Charlie Ergen, chief executive of America’s second biggest satellite TV group EchoStar, yesterday confirmed earlier reports [WAMN: 16-Jul-01] that his bid to buy market leader DirecTV, and scupper NewsCorp’s rival offer, had failed.
Ergen revealed he had been unable to persuade Hughes Electronics, the General Motors unit which owns DirecTV, that a merger between the two leading satellite TV firms was a good idea.
“We did have discussions with DirecTV and Hughes Electronics, and we believe tremendous synergies exist between the two companies,” said Ergen. “A combination made sense for our shareholders and theirs, but they did not share our enthusiasm for that combination.”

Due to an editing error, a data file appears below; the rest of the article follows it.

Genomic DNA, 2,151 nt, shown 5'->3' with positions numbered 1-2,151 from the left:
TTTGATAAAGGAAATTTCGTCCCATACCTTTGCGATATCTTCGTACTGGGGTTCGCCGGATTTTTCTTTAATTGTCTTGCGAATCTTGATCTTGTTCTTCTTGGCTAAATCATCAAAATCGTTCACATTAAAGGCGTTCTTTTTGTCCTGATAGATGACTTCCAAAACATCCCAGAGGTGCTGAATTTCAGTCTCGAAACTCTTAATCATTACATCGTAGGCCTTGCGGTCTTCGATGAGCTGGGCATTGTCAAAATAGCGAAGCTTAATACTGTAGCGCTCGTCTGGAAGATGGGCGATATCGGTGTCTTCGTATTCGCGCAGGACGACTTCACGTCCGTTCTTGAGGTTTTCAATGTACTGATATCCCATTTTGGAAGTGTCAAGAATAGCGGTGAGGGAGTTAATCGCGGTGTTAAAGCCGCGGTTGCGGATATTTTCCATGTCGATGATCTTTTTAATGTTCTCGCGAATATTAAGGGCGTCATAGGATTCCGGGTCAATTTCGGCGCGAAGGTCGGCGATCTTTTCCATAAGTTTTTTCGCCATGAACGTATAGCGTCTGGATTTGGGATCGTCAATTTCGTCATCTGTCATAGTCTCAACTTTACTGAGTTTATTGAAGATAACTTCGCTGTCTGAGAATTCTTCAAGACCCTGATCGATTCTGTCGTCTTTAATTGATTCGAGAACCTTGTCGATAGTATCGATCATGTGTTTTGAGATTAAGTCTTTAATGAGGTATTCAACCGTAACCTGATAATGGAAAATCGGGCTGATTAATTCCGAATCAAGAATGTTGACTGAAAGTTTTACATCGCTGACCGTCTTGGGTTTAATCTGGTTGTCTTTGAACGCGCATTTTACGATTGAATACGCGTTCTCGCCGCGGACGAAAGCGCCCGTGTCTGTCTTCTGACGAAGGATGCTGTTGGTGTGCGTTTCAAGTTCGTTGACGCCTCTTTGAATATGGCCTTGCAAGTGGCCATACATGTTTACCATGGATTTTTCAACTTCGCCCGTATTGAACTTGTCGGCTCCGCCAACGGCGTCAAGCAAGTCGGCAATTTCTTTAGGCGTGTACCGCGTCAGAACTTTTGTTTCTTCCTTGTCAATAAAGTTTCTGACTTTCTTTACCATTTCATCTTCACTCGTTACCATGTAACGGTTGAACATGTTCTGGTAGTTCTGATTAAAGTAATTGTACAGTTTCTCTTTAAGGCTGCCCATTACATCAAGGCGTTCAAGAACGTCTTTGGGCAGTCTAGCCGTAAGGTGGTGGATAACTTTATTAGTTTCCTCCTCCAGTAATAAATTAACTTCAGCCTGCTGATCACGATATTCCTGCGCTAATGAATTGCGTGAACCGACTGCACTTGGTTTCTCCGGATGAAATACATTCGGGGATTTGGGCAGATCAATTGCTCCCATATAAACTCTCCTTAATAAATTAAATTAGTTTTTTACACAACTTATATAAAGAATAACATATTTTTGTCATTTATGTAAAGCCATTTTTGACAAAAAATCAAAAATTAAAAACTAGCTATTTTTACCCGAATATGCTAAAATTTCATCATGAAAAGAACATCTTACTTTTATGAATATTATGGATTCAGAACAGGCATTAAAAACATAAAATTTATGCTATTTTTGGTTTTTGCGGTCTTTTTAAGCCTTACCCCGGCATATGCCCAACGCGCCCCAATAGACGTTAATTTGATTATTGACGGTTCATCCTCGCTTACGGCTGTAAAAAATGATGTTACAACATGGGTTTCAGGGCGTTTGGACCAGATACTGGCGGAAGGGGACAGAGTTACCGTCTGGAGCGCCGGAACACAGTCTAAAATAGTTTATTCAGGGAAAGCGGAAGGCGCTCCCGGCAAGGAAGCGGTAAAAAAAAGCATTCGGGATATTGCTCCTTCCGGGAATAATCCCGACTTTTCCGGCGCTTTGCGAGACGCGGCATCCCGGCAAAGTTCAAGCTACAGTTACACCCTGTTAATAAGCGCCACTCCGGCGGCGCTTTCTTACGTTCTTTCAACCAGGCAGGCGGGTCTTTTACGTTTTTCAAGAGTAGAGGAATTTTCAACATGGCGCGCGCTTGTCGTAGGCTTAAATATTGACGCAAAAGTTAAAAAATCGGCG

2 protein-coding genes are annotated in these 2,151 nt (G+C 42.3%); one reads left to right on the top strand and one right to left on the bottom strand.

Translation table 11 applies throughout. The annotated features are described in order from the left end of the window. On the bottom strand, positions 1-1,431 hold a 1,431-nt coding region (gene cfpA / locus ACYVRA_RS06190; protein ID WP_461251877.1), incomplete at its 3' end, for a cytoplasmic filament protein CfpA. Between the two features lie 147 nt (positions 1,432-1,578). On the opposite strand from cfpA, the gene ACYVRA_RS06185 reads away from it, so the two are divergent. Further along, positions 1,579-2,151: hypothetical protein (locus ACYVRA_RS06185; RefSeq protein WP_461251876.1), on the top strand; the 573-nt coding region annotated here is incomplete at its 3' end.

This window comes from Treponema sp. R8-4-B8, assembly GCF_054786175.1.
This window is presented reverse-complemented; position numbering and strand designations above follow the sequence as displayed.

However, it was not all bad news for EchoStar, whose operating and net income in Q2 re-entered the black for the first time since launching the DISH satellite network. Beating analysts’ expectations by some distance, the company posted EBITDA (earnings before interest, taxes, depreciation and amortization) of $134 million, with revenues of $966m, 49% up on last year.
Underpinning the healthy performance was a 10% year-on-year rise in revenue per subscriber to $50, while costs associated with attracting new customers dropped. Subscriber numbers rose 350,000 over the quarter to 6.07m, 40% more than last year. Although slightly lower than some estimates, the quarterly rise in customers is considered strong in a weak market, and stands in stark contrast to the recent reduction by DirecTV of forecast yearly subscriber growth from 1.3m to 1.1m.
News source: Financial Times